Carbonaceous Exchanger

Definition - What does Carbonaceous Exchanger mean?

A carbonaceous exchanger is a device that helps to remove carbon from carbonaceous material. The carbonaceous exchanger works on the principle of exchanging ions from the carbonaceous matter by the sulfonation process of coal, lignite, peat or similar material.

Heat exchangers are used in many corrosive industrial environments. Removing carbon and carbonaceous materials that are deposited on the heat exchangers is necessary for the equipment's efficiency and lifespan.

Corrosionpedia explains Carbonaceous Exchanger

The prolonged exposure of a metal to carbonaceous gases can lead to:

  • Carburization, in which internal carbide forms on the metal's surface, which causes metal embrittlement in high temperature working conditions, internal cracks and failure of the metal's surface.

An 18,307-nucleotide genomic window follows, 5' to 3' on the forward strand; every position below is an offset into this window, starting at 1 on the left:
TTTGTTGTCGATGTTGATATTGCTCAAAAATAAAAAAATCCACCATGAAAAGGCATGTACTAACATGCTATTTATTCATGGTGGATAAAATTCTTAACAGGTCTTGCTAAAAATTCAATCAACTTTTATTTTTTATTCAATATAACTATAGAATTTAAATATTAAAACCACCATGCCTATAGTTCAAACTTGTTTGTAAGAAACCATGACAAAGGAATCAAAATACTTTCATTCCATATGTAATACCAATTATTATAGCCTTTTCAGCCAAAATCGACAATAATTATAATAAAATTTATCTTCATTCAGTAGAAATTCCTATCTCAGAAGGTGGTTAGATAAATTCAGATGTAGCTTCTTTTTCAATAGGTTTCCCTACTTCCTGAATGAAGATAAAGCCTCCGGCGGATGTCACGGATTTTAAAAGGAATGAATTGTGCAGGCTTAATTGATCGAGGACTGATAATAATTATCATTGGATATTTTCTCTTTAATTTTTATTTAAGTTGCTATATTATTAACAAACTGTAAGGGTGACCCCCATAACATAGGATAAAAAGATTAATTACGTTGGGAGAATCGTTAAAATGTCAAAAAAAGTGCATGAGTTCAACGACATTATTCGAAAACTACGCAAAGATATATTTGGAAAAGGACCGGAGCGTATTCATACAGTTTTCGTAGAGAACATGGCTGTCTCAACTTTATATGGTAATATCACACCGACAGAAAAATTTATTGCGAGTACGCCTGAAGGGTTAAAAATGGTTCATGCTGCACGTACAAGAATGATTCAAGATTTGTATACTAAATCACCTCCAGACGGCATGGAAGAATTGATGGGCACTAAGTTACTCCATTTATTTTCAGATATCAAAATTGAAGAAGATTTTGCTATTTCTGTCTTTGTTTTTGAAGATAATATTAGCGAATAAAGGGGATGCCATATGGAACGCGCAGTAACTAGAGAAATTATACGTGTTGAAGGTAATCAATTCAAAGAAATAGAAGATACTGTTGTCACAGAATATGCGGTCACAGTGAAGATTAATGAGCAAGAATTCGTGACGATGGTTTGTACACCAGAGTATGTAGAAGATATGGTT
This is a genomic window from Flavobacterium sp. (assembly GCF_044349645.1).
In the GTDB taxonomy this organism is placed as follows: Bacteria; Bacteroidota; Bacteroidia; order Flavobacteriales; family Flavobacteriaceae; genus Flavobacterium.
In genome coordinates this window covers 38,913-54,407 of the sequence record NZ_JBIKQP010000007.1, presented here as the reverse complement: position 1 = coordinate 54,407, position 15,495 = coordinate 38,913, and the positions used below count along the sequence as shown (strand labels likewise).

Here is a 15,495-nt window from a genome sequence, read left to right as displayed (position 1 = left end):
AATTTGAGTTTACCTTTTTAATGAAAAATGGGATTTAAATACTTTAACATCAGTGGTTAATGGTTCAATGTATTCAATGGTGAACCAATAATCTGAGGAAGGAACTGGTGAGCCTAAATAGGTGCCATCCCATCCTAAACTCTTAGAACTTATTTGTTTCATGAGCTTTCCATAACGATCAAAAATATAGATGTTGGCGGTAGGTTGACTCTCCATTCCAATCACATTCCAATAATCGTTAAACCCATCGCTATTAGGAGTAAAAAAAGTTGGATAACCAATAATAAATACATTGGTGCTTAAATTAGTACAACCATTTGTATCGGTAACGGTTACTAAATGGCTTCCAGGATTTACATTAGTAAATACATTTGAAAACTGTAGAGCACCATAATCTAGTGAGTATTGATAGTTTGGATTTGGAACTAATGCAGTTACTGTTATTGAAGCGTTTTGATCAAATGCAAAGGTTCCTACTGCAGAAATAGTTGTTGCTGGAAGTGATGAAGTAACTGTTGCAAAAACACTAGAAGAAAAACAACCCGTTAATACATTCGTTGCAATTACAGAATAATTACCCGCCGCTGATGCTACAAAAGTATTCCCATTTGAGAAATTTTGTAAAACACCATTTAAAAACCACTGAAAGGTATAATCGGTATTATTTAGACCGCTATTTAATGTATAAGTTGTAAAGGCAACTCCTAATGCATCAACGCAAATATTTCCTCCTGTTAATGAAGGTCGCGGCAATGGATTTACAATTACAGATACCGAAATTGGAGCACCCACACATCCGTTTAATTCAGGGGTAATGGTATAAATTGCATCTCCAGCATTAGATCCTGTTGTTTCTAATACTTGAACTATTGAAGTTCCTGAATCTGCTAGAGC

• Metal dusting, in which the metal disintegrates to a metal dust (a mix of carbon and fine metal particles), thereby causing the metal to weaken.
  • Coking, in which carbon deposition occurs at the rough edges or joints in the metal and subsequently causes the metal to disintegrate.
Carbon deposition on inner and outer tubes pose a problem because the cross-sectional area of the tubes is greatly reduced, further reducing the heat transfer efficiency through the walls of the tubes. Therefore, for efficient operation these deposits must be frequently removed from the tube's surface with the help of carbonaceous exchangers.

Connect with us

Corrosionpedia on Linkedin
Corrosionpedia on Linkedin
"Corrosionpedia" on Twitter

Sign up for Corrosionpedia's Free Newsletter!